of the work which had been done before he came; and secondly, the work which had been done seemed to make it necessary for
those who should came after to do more. He had tried to make himself worthy of his predecessors, and to leave some impression
behind him. He would like to vindicate himself as to one or two things which had been referred to.
It had been said he did not preach like other men; but then he felt it was
only fair to say that other men did not preach like him. They knew that in the Church there were some apostles, some prophets,
some pastors, and some teachers. If he were to attempt to preach as some men preached he knew he would most miserably fail.
Some preached from one stand-point, and some from another. There were some who preached from
metaphysical stand-point, and amongst that number was the late Rev. Mr. Menzies, of Victoria, who by his style of preaching
obtained for himself great popularity. The power that man possessed was Gods gift in him, and he did a work which will never
be forgotten. Another man would preach from a sentimental stand-point, appealing to the feelings; that was Gods gift in that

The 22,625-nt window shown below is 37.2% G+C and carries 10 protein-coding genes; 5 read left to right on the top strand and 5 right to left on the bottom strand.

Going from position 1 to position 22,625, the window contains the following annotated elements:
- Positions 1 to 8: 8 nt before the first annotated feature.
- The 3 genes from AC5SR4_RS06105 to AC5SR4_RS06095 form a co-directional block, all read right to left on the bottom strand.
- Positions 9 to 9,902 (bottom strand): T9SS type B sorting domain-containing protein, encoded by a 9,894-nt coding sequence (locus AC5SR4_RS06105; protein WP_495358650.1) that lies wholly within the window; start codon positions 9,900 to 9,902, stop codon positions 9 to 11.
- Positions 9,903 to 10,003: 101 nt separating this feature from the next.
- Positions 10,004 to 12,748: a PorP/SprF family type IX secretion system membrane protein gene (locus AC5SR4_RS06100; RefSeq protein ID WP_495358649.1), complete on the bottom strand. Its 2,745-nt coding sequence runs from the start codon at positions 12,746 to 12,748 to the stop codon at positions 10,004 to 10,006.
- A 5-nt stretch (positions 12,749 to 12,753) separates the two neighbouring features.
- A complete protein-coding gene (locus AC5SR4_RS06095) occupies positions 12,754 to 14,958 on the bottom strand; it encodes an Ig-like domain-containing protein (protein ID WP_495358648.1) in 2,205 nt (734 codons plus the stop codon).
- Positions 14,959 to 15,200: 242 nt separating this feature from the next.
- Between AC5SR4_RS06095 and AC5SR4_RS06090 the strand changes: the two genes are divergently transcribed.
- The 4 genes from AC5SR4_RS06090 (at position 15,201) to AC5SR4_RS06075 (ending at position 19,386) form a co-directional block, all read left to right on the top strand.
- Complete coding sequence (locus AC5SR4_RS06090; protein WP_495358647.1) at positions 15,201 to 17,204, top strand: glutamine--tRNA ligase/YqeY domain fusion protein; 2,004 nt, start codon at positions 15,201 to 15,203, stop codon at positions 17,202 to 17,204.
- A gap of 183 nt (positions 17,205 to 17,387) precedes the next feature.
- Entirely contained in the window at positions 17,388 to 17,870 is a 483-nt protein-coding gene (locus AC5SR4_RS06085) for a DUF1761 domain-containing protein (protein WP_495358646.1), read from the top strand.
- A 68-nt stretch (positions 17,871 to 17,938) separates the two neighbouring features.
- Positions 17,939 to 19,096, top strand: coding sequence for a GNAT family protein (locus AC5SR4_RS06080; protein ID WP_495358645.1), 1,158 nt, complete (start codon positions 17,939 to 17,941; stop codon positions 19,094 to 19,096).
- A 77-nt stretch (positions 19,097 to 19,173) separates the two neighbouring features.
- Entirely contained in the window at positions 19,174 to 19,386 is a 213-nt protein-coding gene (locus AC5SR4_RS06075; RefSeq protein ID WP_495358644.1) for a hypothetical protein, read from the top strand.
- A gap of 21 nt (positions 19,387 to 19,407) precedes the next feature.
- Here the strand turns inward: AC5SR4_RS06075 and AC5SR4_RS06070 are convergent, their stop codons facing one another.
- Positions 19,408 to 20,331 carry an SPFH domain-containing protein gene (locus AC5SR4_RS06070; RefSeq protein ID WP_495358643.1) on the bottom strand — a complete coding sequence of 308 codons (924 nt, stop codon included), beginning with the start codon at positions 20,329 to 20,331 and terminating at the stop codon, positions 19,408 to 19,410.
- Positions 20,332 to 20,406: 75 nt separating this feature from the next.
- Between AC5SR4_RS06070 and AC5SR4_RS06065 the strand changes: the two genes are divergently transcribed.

man, and very often his success and popularity was very marked. Another feels that if he brings the pressure of the truth
of God upon the people he will be successful, looking upon its effect upon them as the effect of the magnet upon the needle.
This was his (the speakers) way of preaching, and it was Gods gift in him. This was Gods order, and if he had not been as
successful as other men, his non-success must be attributed to his having left the truth too much to do its own work. It was
wise that Gods truth should receive all these different methods of handling.
In referring to the financial work which had been mentioned, he remarked
that it struck him that the time was very propitious for working, and he believed so much could not be accomplished in the